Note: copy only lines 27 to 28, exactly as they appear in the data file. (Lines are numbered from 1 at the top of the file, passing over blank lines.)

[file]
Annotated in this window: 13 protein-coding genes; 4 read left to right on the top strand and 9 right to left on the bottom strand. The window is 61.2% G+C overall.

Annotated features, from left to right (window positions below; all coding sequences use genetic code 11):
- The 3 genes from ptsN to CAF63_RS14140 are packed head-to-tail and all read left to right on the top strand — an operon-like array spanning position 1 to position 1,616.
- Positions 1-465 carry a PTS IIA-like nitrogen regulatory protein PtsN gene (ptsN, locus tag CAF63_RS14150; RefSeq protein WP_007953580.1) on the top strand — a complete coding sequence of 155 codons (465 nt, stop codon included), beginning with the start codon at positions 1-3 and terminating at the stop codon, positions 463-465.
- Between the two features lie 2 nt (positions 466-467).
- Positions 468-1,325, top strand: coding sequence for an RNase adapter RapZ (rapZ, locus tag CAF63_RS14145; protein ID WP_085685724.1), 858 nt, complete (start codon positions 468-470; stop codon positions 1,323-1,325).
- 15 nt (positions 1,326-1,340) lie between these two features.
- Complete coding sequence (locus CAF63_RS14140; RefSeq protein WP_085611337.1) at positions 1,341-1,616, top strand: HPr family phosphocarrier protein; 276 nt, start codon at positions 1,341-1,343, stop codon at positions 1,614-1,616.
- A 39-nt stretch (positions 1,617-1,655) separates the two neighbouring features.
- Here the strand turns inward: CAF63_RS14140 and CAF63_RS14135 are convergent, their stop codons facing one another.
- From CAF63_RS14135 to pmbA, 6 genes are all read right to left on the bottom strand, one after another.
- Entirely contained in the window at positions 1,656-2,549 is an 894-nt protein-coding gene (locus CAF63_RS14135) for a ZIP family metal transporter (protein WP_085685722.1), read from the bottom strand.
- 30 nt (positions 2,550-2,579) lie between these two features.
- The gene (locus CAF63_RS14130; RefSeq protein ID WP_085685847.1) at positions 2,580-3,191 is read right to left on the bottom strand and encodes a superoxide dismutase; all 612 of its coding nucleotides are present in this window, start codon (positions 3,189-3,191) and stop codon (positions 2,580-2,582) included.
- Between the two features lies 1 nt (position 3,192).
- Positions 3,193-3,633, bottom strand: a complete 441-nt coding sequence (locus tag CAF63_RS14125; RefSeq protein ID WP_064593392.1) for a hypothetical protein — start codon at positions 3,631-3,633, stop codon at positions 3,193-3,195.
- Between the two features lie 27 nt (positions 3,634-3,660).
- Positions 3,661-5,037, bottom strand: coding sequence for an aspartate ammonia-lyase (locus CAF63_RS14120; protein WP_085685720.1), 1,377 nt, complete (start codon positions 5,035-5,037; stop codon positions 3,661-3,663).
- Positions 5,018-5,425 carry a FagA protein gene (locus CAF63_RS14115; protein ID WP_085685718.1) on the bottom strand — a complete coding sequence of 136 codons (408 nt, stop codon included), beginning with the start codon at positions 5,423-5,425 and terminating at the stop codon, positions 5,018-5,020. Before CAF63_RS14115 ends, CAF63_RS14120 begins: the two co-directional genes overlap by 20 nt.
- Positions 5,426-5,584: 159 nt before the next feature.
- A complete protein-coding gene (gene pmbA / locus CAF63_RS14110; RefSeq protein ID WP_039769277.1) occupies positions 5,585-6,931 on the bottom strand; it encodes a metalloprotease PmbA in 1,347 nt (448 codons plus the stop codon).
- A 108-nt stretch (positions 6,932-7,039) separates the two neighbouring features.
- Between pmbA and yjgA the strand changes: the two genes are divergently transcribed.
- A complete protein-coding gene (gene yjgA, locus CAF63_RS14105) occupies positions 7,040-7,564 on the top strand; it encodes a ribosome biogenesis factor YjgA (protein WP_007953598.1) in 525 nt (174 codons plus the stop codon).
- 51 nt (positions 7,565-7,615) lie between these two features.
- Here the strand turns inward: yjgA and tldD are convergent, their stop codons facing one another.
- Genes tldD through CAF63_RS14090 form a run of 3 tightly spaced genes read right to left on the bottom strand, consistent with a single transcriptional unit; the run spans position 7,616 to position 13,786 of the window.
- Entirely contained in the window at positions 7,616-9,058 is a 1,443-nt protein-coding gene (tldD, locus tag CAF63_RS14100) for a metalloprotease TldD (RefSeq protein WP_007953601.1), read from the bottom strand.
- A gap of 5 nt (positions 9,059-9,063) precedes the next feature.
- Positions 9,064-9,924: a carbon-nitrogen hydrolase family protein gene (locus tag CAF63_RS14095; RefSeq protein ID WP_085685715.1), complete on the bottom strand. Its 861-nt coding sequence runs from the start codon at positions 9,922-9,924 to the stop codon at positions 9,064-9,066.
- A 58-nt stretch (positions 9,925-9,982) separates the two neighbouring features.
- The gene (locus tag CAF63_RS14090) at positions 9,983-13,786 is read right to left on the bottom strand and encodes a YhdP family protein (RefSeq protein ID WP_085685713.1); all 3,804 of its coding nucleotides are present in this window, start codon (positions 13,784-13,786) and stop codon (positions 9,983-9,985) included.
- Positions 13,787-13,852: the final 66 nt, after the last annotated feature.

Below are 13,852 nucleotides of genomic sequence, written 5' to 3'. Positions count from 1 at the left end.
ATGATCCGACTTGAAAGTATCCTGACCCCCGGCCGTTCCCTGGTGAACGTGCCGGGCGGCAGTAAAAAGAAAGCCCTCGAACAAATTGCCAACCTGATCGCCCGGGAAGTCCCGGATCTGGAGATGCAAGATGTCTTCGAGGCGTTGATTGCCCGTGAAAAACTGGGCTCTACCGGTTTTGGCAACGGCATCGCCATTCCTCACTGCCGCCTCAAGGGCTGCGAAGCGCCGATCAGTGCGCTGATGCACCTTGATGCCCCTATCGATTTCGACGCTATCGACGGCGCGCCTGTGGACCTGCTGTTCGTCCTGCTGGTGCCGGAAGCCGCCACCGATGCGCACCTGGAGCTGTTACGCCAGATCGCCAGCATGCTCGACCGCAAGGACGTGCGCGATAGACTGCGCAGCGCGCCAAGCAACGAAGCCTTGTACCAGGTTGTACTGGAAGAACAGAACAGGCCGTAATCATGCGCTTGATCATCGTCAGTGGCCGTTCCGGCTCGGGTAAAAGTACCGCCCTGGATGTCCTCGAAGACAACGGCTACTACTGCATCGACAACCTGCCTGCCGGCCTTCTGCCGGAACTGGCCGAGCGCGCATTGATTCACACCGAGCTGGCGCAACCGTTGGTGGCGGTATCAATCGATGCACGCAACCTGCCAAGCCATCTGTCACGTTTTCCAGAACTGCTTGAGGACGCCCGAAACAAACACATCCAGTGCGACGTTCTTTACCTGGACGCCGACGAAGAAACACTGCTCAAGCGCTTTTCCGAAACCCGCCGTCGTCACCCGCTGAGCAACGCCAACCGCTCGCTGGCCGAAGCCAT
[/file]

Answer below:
- Genes tldD through CAF63_RS14090 form a run of 3 tightly spaced genes read right to left on the bottom strand, consistent with a single transcriptional unit; the run spans position 7,616 to position 13,786 of the window.
- Entirely contained in the window at positions 7,616-9,058 is a 1,443-nt protein-coding gene (tldD, locus tag CAF63_RS14100) for a metalloprotease TldD (RefSeq protein WP_007953601.1), read from the bottom strand.